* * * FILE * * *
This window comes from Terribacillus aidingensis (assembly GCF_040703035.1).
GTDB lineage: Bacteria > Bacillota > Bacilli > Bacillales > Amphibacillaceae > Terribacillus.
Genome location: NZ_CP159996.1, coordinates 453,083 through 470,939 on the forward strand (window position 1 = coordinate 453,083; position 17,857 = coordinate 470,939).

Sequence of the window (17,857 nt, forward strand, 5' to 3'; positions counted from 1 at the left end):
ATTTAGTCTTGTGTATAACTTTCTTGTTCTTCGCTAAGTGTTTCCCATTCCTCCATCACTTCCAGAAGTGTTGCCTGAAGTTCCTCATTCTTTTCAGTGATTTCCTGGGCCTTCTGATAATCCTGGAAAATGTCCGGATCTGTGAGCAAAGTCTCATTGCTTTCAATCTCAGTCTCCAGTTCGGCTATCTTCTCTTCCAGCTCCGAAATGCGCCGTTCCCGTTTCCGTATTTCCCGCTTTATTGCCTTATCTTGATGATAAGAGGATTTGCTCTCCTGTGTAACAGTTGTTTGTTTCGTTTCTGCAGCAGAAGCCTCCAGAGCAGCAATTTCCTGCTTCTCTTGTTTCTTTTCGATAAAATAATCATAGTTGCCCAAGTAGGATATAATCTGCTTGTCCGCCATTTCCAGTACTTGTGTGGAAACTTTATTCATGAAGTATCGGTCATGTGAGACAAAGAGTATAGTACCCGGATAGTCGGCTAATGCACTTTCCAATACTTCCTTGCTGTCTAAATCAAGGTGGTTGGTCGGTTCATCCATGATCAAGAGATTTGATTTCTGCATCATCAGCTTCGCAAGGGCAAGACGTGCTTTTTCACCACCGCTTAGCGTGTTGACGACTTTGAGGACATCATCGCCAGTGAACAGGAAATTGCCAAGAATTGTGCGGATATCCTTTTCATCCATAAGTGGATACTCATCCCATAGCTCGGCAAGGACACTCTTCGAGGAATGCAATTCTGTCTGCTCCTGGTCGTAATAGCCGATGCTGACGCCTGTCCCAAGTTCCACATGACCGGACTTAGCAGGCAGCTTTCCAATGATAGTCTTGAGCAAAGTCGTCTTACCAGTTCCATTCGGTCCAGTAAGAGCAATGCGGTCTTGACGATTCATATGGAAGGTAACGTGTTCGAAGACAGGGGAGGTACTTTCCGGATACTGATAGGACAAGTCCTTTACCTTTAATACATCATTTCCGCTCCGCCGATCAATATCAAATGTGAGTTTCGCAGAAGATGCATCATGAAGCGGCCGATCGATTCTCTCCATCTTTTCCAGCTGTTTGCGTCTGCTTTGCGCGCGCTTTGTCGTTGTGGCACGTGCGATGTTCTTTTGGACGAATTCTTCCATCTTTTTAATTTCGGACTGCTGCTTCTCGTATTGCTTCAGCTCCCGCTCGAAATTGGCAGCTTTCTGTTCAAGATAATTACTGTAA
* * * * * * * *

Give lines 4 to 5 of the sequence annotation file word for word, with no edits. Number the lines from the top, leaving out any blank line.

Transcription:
Sequence of the window (17,857 nt, forward strand, 5' to 3'; positions counted from 1 at the left end):
ATTTAGTCTTGTGTATAACTTTCTTGTTCTTCGCTAAGTGTTTCCCATTCCTCCATCACTTCCAGAAGTGTTGCCTGAAGTTCCTCATTCTTTTCAGTGATTTCCTGGGCCTTCTGATAATCCTGGAAAATGTCCGGATCTGTGAGCAAAGTCTCATTGCTTTCAATCTCAGTCTCCAGTTCGGCTATCTTCTCTTCCAGCTCCGAAATGCGCCGTTCCCGTTTCCGTATTTCCCGCTTTATTGCCTTATCTTGATGATAAGAGGATTTGCTCTCCTGTGTAACAGTTGTTTGTTTCGTTTCTGCAGCAGAAGCCTCCAGAGCAGCAATTTCCTGCTTCTCTTGTTTCTTTTCGATAAAATAATCATAGTTGCCCAAGTAGGATATAATCTGCTTGTCCGCCATTTCCAGTACTTGTGTGGAAACTTTATTCATGAAGTATCGGTCATGTGAGACAAAGAGTATAGTACCCGGATAGTCGGCTAATGCACTTTCCAATACTTCCTTGCTGTCTAAATCAAGGTGGTTGGTCGGTTCATCCATGATCAAGAGATTTGATTTCTGCATCATCAGCTTCGCAAGGGCAAGACGTGCTTTTTCACCACCGCTTAGCGTGTTGACGACTTTGAGGACATCATCGCCAGTGAACAGGAAATTGCCAAGAATTGTGCGGATATCCTTTTCATCCATAAGTGGATACTCATCCCATAGCTCGGCAAGGACACTCTTCGAGGAATGCAATTCTGTCTGCTCCTGGTCGTAATAGCCGATGCTGACGCCTGTCCCAAGTTCCACATGACCGGACTTAGCAGGCAGCTTTCCAATGATAGTCTTGAGCAAAGTCGTCTTACCAGTTCCATTCGGTCCAGTAAGAGCAATGCGGTCTTGACGATTCATATGGAAGGTAACGTGTTCGAAGACAGGGGAGGTACTTTCCGGATACTGATAGGACAAGTCCTTTACCTTTAATACATCATTTCCGCTCCGCCGATCAATATCAAATGTGAGTTTCGCAGAAGATGCATCATGAAGCGGCCGATCGATTCTCTCCATCTTTTCCAGCTGTTTGCGTCTGCTTTGCGCGCGCTTTGTCGTTGTGGCACGTGCGATGTTCTTTTGGACGAATTCTTCCATCTTTTTAATTTCGGACTGCTGCTTCTCGTATTGCTTCAGCTCCCGCTCGAAATTGGCAGCTTTCTGTTCAAGATAATTACTGTAA